Wong v. Stoler (2015) 14 C.D.O.S. 6633


Court Liens Away From Coverage in Title Insurance Case

Most real estate investors, and real property attorneys for that matter, think they know a lien when they see one. In a late December decision which was recently certified for publication (so it can now be cited as precedent in California), the California Court of Appeal for the Third Appellate District reminded one and all that the determination of whether a recorded document constitutes a defect, lien or encumbrance against title may require deeper analysis.


In Stockton Mortgage v. Tope, the Court reviewed the San Joaquin County trial court’s granting of First American Title Insurance Company’s summary judgment motion. First American had been sued by Stockton Mortgage under various theories for refusal to defend and indemnify Stockton Mortgage in a lawsuit brought by real estate investors. Stockton Mortgage contended that a “Notice of Abatement Action” recorded against the property by the County Environmental Health Department in 2004 pursuant to Health & Safety Code §17985 was covered by First American’s 2005 title insurance policy. The Notice at issue addressed the property’s substandard physical conditions, including 26 separate structural, mechanical, electrical and plumbing violations.


Alliance Title, acting as escrow for the transaction, attempted to resolve the issue, paying the County’s then current enforcement costs of $2,005. The County refused to issue a release because the underlying violations had yet to be cleared but escrow closed anyway.


In one of the principal issues decided by the case, the Court of Appeal upheld the trial court’s granting of First American’s summary judgment on the basis that the Notice related to physical condition of the property, which related to the value of the property rather than the marketability of its title. In other words, the Notice was not a lien or encumbrance because the property could be transferred without doubt as to who owns or has an interest in it. The Court reminded that “one can hold perfect title to land that is valueless; one can have marketable title to land while the land itself is unmarketable.” The Court relied heavily on a 2002 case involving similar issues. (Elysian Inv. Group v. Stewart Title.)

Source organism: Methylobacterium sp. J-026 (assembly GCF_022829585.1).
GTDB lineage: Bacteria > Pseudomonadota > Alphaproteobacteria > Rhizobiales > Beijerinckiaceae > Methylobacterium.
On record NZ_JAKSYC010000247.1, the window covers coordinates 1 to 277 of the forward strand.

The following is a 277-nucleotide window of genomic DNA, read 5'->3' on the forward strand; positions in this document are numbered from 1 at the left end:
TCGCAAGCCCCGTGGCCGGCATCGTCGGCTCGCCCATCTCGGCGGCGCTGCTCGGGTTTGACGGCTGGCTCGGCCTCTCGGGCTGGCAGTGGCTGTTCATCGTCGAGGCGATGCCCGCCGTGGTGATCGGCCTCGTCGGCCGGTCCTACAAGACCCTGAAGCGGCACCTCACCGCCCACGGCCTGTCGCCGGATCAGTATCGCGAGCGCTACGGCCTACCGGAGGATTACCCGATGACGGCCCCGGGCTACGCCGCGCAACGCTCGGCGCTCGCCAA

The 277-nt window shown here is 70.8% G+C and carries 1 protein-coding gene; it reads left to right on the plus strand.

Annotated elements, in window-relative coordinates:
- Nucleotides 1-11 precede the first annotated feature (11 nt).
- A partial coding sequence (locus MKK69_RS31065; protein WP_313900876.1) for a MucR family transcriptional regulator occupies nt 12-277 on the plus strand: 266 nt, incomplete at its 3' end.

Importantly, the Court also followed longstanding authority which holds that no liability exists for statements issued in a Preliminary Report as it is neither an insurance contract nor a representation of the title. (Ins. Code §12340.11.)


While this case did not change existing law, it is notable that the Court was able to distinguish the obligations, and perhaps the mistakes, of the escrow holder versus the title insurer.


Stockton Mortgage, Inc. v. Tope (2015) 233 Cal.App.4th 437


Damages for Wrongful Foreclosure Not Necessarily Limited to Lost Equity

The recent case of Miles v. Deutsche Bank involves the measure of damages for wrongful foreclosure. In 2005, plaintiff refinanced the loan on his home in Riverside with an adjustable rate mortgage serviced by HomeEq. Plaintiff made regular payments until the rate increased in 2007 and then sought a loan modification. In early 2008, HomeEq agreed to modify the loan terms in exchange for a lump sum payment. Both parties signed the modification agreement and plaintiff made the first payment, but HomeEq then refused to honor the agreement.


Plaintiff continued for a time to make monthly payments but HomeEq kept revising the agreement terms and demanding more lump sum payments to modify the loan. When plaintiff insisted on the terms of the original agreement, HomeEq recorded a notice of default and then a notice of trustee’s sale. Plaintiff obtained a court order temporarily preventing the sale of the home in 2009, but defendants proceeded with the sale and evicted plaintiff.


Plaintiff sued HomeEq and Deutsche Bank, which owned the loan. The trial court in Riverside County without explanation sustained defendants’ demurrer to causes of action for breach of contract, fraud and negligent misrepresentation. The court also granted defendants’ motion for summary judgment on the remaining cause of action for wrongful foreclosure, finding that plaintiff had no equity in the property and thus could not prove damages. The Court of Appeal, Fourth Appellate District, reversed both rulings.


The court first rejected the argument that plaintiff’s failure to attach a copy of the contract or plead its terms verbatim was fatal to the breach of contract claim. The correct rule is that a plaintiff may plead the legal effect of the contract rather than its precise language.


On the fraud and negligent misrepresentation claims, defendants argued they could not lie where, as here, the representations pertained to future events and thus there could be no prior knowledge that assertions were untrue. The court rejected the argument, finding that such claims could be based on making promises, here to modify the loan, but having no intent to actually perform. The court also rejected the argument that the claims lacked specificity for failing to identify the specific misrepresentations and the persons who made them, finding that such information was more likely in the possession of defendants.